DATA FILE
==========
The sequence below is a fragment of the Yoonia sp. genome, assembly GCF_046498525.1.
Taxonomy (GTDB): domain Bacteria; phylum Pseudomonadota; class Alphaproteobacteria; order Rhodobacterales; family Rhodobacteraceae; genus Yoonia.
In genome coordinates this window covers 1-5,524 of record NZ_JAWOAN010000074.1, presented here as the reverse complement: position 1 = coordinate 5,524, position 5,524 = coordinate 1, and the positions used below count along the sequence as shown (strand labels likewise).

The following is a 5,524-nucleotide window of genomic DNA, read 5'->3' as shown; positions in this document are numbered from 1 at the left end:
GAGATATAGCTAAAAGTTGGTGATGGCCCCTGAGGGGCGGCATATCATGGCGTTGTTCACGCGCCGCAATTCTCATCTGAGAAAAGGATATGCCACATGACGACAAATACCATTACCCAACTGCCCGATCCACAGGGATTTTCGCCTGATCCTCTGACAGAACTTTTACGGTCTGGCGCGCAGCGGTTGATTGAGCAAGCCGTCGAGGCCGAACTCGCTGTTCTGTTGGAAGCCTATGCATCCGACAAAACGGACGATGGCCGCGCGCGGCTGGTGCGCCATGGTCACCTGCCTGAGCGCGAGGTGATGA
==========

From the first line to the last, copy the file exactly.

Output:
The sequence below is a fragment of the Yoonia sp. genome, assembly GCF_046498525.1.
Taxonomy (GTDB): domain Bacteria; phylum Pseudomonadota; class Alphaproteobacteria; order Rhodobacterales; family Rhodobacteraceae; genus Yoonia.
In genome coordinates this window covers 1-5,524 of record NZ_JAWOAN010000074.1, presented here as the reverse complement: position 1 = coordinate 5,524, position 5,524 = coordinate 1, and the positions used below count along the sequence as shown (strand labels likewise).

The following is a 5,524-nucleotide window of genomic DNA, read 5'->3' as shown; positions in this document are numbered from 1 at the left end:
GAGATATAGCTAAAAGTTGGTGATGGCCCCTGAGGGGCGGCATATCATGGCGTTGTTCACGCGCCGCAATTCTCATCTGAGAAAAGGATATGCCACATGACGACAAATACCATTACCCAACTGCCCGATCCACAGGGATTTTCGCCTGATCCTCTGACAGAACTTTTACGGTCTGGCGCGCAGCGGTTGATTGAGCAAGCCGTCGAGGCCGAACTCGCTGTTCTGTTGGAAGCCTATGCATCCGACAAAACGGACGATGGCCGCGCGCGGCTGGTGCGCCATGGTCACCTGCCTGAGCGCGAGGTGATGA